I'm a soup fan. This is a fact. But not all soups are equal. This is also a fact. Visit a lunchtime cafe with me and you'll probably hear me asking if the soup is 'smooth' or 'chunky' and I can confirm that a 'smooth' soup will virtually never get a yes from me. Admittedly, I do enjoy this Roasted Tomato and Red Pepper Soup and this Roasted Carrot Soup gets my vote for its velvety texture (and stunning aesthetics), but generally, in my world, it's chunks all the way.
It might explain why I'm also not a huge fan of mashed potatoes - blending or pureeing anything to within an inch of its life, just feels too reminiscent of weaning. Or orthodontic work. I choose texture every time.
Seeing Turkey Chilli Soup on a menu was an easy decision for me; there's no chance it will be smooth and there's every chance it will be delicious.
Where did I get the inspiration for this soup?
My inspiration for this particularly delicious soup came from a fantastic little café in Orleans, Cape Cod called Hot Chocolate Sparrow. If you subscribe to my newsletter, you might have heard me mention it before and if you don't subscribe yet and might like to, here's a link to put that right.
Every day at Hot Chocolate Sparrow, there is a soup and on our first visit, we were treated to Turkey Chilli Soup. We paired it with a toasted panini featuring roasted peppers, mozzarella and pesto and it proved to be a wondrous combination. If there's one thing that will always trump a soup for me it's 'soup AND a sandwich'.
Needless to say, we returned to Hot Chocolate Sparrow many times during our trip, but the soups were always something other than our first love. Still delicious but really not the dream.
So what is so special about this Turkey Chilli Soup?
I love a chilli but I don't always want the rice that comes with it or the heaviness. With this chilli soup, you can get the best of both worlds; the warmth, the tastiness, but a little lighter - a little looser. Replacing the traditional beef with turkey (or chicken, to be honest - I'm unconvinced you'd be able to tell them apart) also lightens it and is a small nod to the environment at the same time.
How do I make this soup?
- Finely chop an onion and 2 peppers (I chose 1 yellow and 1 red for aesthetics).
- Sauté the onion, peppers and garlic in a large frying pan until the onions are translucent and the peppers are beginning to soften.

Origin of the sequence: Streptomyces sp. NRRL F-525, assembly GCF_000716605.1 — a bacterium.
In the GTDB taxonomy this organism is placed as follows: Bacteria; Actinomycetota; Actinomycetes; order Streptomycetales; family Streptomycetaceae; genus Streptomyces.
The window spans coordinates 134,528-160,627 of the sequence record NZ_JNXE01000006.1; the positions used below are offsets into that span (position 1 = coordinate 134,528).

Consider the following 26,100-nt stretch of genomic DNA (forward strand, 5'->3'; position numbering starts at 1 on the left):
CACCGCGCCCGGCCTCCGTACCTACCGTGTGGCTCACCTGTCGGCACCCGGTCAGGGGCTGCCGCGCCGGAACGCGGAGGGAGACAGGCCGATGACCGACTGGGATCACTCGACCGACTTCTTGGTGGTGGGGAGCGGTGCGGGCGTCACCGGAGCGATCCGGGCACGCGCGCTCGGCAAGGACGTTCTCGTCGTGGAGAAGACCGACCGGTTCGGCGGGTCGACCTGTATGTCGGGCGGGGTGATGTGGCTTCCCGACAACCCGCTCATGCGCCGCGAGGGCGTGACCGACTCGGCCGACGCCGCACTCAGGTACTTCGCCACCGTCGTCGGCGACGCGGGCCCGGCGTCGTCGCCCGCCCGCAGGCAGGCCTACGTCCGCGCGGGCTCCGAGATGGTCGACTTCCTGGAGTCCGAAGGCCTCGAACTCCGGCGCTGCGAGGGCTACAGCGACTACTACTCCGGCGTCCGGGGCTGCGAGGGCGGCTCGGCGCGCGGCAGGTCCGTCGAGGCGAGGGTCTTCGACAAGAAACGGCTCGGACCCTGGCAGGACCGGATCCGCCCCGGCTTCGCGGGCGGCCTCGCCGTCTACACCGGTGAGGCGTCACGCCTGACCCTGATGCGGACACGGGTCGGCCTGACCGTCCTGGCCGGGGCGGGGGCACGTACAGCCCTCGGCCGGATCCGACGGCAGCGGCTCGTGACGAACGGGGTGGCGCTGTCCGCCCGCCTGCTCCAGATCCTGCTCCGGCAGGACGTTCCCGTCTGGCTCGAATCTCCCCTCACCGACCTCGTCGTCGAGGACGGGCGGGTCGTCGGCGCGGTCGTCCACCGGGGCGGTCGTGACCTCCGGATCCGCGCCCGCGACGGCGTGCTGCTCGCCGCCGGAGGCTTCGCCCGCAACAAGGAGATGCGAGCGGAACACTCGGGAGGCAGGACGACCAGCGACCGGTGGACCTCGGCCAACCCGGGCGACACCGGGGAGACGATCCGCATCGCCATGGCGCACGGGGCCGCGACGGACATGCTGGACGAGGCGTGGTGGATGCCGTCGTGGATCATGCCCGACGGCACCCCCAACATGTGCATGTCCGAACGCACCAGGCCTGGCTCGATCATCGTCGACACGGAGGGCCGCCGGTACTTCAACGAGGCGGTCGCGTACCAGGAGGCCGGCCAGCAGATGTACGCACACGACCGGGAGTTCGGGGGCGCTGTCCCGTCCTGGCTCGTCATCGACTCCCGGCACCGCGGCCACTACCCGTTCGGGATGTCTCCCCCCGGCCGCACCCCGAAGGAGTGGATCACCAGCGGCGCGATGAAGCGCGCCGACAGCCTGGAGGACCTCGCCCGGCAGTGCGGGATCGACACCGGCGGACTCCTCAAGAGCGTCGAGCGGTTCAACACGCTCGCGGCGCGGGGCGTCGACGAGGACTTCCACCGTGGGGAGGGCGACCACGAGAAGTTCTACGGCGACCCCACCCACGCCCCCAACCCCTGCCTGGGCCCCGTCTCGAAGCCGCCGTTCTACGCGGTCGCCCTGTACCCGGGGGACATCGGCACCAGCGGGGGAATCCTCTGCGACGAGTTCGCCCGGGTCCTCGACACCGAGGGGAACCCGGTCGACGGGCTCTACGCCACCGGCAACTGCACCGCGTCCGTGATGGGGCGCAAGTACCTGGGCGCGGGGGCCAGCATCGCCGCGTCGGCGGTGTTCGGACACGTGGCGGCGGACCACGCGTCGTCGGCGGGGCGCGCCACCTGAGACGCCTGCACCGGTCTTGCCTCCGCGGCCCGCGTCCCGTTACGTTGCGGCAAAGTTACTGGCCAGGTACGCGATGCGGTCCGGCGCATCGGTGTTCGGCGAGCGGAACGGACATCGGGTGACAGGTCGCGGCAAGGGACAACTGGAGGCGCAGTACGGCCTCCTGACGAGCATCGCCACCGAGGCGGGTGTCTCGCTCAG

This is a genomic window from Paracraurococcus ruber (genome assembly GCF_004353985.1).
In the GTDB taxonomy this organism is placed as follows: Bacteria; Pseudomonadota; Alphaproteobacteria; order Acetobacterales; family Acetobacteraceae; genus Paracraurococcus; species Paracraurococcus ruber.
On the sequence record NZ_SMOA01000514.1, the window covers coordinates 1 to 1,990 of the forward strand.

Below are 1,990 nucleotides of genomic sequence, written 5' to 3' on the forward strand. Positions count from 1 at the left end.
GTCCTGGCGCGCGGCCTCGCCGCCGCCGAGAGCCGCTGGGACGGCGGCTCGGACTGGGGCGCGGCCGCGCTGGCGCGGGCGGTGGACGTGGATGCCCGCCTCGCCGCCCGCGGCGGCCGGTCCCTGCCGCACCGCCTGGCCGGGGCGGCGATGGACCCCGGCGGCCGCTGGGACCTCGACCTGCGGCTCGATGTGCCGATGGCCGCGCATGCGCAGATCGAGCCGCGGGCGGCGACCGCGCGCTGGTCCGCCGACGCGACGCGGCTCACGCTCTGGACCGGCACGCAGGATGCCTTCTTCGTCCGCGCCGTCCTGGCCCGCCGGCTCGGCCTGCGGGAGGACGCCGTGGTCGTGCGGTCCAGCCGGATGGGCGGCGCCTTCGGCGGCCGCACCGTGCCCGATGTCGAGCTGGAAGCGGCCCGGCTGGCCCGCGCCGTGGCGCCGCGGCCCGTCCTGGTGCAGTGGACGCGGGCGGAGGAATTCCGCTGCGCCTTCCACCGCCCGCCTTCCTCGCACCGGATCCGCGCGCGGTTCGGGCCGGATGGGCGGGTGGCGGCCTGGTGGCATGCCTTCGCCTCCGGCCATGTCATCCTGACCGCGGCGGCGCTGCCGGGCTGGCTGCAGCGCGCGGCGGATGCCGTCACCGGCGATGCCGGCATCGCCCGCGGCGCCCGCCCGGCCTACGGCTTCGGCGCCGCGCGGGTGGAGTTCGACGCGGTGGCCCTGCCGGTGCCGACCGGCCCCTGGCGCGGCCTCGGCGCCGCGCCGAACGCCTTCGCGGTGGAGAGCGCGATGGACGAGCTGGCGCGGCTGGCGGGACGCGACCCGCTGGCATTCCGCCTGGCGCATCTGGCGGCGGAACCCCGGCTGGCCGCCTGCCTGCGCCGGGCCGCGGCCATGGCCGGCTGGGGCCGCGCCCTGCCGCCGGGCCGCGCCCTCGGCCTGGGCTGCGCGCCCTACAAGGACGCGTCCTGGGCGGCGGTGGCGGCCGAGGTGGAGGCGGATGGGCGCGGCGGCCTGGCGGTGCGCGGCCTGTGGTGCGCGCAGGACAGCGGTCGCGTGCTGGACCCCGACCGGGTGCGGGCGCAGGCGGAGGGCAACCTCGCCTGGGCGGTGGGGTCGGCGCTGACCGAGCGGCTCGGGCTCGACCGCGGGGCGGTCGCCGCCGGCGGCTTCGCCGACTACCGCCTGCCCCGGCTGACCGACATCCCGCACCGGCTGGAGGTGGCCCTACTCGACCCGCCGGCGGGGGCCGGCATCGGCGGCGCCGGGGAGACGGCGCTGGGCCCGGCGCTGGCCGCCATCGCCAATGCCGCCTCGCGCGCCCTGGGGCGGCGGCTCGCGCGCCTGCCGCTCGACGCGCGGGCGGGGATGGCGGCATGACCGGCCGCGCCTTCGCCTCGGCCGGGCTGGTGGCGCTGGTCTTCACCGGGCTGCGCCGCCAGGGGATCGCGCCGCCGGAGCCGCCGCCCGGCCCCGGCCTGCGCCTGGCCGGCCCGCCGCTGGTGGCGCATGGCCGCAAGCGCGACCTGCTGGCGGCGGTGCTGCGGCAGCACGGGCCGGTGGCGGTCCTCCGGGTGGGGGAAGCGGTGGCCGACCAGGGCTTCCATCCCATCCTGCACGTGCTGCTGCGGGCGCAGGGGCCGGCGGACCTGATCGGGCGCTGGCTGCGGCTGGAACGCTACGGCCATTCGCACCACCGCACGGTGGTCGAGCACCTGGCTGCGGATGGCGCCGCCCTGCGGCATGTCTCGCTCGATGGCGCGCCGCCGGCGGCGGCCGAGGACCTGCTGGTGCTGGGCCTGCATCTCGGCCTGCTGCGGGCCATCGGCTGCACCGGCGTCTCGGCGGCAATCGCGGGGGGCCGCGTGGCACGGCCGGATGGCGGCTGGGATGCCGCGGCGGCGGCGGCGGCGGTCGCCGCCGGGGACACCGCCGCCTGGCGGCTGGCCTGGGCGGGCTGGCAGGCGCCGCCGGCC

- Add the turkey/chicken mince to the pan and break it up with a wooden fork or spoon to get it as crumbly as possible.
- Once the meat is no longer pink, add the spices (chilli powder, ground cumin, cayenne pepper) and a good amount of salt and pepper. Stir through over the heat until it's smelling fantastic.
- Tip in 2 cans of chopped tomatoes and about half of the chicken stock. Stir well.
- Bring up to the boil and then simmer gently (without a lid for 40 minutes). Keep an eye on the consistency and add the remainder of the stock as it's needed (the rate that you add the stock will depend on how much the size of your pan can accomodate and how runny you want your soup to be.)
- When there is 5 minutes of cooking time remaining, take out 2 ladlefuls of the chilli soup and puree this with a stick blender or in a small food processor. Now add this back into the soup. This stage is optional but it does give the soup more body.
- Add the kidney beans in the last 5 minutes of cooking and taste for seasoning.
What have I learned about making this Turkey Chilli Soup?
- Turkey and chicken mince are interchangeable - chicken mince may be more widely available
- If you use less stock, the recipe behaves like a traditional chilli - ie something that you might serve with rice. I like that you can adapt in this way to make two different meal experiences.
- The smaller the chunks, the soupier it feels - this includes the vegetables as well as how much the mince is broken into smaller pieces.
- It's quite filling, as soups go, so it lends itself to smaller portions - in other words, this quantity will go a LONG way.
- It freezes beautifully.
- It has proved to be a popular flask filling.
- You can swap the kidney beans for a different bean - I'm a fan of black beans, but whatever you choose is perfect.
- It lends itself well to toppings for even more texture, or a fancy final flourish - here I went for avocado, sweetcorn, tomatoes, spring onions and spring onions. But honestly, it holds up really well on its own too.
To be honest, I also love that this soup transports me back to the Cape and the blue skies and the holiday pace. Funny that a warming soup is one of my significant summer memories, but then I've never been one to let the warm weather get in the way of my love for soup …Print